Michael Gruber has written three perfectly good supernaturally-tinged thrillers, set in Miami–Tropic of Night, Valley of Bones, and Night of the Jaguar. He’s really raised the stakes though with his new novel, The Book of Air and Shadows. It’s much more ambitious than his earlier books, weaving together three narrative strands.
One is the first-person narration of Jake Mishkin, former olympic weight lifter, womanizer, intellectual property lawyer, mess. He’s entrusted with documents which suggest the existence of an unknown Shakespeare play, and the person who gave them to him is killed.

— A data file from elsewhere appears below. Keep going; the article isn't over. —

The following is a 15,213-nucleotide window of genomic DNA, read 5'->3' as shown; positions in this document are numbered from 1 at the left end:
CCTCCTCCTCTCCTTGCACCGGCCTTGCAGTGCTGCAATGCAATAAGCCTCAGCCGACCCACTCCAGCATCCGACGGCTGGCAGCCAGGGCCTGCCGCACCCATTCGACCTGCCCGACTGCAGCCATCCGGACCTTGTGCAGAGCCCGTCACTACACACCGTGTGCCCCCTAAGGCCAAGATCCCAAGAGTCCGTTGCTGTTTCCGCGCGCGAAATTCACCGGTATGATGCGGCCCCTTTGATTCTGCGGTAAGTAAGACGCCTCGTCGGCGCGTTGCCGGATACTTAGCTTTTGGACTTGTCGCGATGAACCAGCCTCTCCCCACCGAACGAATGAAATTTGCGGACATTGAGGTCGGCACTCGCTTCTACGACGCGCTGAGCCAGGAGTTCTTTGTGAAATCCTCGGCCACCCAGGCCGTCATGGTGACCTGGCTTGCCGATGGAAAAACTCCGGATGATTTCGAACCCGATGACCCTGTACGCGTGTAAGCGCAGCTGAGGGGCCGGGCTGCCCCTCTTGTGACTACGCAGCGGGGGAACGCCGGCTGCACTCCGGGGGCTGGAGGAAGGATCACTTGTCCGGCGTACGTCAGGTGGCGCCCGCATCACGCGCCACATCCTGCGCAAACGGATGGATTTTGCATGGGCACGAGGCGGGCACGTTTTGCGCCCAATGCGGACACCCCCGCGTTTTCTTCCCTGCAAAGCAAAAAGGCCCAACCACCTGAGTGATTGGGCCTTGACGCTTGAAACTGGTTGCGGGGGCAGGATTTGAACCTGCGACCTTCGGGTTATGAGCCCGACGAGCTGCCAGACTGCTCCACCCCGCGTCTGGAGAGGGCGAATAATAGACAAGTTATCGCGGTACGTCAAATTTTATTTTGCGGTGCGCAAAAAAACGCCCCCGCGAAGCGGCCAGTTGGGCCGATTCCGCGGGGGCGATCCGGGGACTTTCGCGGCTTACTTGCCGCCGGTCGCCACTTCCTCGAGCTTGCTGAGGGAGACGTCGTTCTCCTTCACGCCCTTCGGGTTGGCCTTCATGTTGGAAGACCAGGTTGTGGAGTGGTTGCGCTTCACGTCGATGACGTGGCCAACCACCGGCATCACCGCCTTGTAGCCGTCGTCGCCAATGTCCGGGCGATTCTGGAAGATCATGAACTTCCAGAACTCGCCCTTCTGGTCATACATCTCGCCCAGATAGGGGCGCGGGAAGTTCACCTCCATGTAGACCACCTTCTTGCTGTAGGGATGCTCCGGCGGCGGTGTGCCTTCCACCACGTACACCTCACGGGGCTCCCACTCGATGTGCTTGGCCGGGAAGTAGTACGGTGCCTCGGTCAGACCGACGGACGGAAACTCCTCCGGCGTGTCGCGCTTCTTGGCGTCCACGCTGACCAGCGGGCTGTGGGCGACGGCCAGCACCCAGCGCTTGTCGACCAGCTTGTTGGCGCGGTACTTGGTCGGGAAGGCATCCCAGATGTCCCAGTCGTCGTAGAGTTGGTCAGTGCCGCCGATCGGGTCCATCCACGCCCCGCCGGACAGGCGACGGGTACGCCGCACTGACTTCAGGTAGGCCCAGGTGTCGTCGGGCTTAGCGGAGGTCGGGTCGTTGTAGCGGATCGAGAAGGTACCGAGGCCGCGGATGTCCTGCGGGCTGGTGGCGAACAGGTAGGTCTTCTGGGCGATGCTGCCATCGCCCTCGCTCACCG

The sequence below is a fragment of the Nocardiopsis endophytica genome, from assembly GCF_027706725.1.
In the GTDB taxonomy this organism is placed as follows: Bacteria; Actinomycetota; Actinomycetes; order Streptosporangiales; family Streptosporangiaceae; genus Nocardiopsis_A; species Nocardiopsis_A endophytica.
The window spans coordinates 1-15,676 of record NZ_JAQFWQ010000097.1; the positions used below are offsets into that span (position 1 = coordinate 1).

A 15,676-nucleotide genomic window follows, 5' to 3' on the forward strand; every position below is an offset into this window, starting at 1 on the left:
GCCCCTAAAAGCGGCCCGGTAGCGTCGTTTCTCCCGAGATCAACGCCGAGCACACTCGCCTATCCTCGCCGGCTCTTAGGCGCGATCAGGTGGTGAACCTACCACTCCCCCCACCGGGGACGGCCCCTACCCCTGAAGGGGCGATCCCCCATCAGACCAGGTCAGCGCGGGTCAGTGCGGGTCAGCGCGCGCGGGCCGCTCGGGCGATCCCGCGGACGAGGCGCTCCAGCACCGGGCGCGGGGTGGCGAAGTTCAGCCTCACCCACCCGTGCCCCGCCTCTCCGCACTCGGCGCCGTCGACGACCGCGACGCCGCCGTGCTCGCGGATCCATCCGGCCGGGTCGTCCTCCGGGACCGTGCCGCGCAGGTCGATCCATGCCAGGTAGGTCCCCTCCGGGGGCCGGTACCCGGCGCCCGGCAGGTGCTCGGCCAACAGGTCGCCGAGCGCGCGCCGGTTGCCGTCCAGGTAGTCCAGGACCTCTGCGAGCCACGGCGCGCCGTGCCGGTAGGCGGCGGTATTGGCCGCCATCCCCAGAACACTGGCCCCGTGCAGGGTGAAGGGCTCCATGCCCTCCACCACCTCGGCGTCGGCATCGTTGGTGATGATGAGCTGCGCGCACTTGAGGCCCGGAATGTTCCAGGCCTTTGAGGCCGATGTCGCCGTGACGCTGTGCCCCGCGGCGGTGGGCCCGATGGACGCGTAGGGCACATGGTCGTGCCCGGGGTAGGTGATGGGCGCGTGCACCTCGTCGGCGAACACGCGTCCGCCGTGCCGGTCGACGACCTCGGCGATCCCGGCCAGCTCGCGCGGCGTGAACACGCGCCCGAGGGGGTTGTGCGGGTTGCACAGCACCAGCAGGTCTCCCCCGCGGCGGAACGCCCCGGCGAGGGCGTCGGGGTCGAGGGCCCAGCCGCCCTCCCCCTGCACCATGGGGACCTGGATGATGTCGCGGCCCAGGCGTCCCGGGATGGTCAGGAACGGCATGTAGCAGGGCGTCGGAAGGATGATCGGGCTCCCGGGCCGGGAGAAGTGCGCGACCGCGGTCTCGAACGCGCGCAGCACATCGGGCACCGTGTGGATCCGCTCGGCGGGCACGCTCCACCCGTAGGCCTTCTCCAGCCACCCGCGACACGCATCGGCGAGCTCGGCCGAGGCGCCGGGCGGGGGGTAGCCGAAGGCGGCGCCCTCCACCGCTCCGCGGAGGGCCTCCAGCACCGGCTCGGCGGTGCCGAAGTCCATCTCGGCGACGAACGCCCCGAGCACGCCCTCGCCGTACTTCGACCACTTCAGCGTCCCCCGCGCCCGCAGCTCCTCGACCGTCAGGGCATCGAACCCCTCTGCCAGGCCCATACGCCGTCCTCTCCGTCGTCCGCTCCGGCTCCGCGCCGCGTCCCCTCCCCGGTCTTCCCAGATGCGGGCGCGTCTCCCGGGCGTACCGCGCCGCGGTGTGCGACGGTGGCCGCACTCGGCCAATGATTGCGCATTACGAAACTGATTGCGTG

Second, we see Albert Crosetti, nerd and film school wannabe, discovering the documents, under suspicious circumstances. Let’s just say there’s a femme fatale involved, whose loyalty is in question. Russian gangsters, too.
Finally, we have the documents themselves, a series of letters (some ciphered) by Richard Bracegirdle to his wife and the nobleman who’s set him spying on William Shakespeare. Trying to prove the playwright’s Catholic sympathies, Bracegirdle suggests a play about Mary, Queen of Scots that would rally sentiment against the Puritans. If it was actually written, if it survived, if the whole thing isn’t an elaborate hoax, this could be the most valuable portable object on earth.
The ciphers, and revelations about a cultural icon, of course suggest that Gruber is slipping into Da Vinci Code territory. While both books are expertly constructed thrillers, Jake Mishkin is way more fascinating a character than Dan Brown’s Robert Langdon.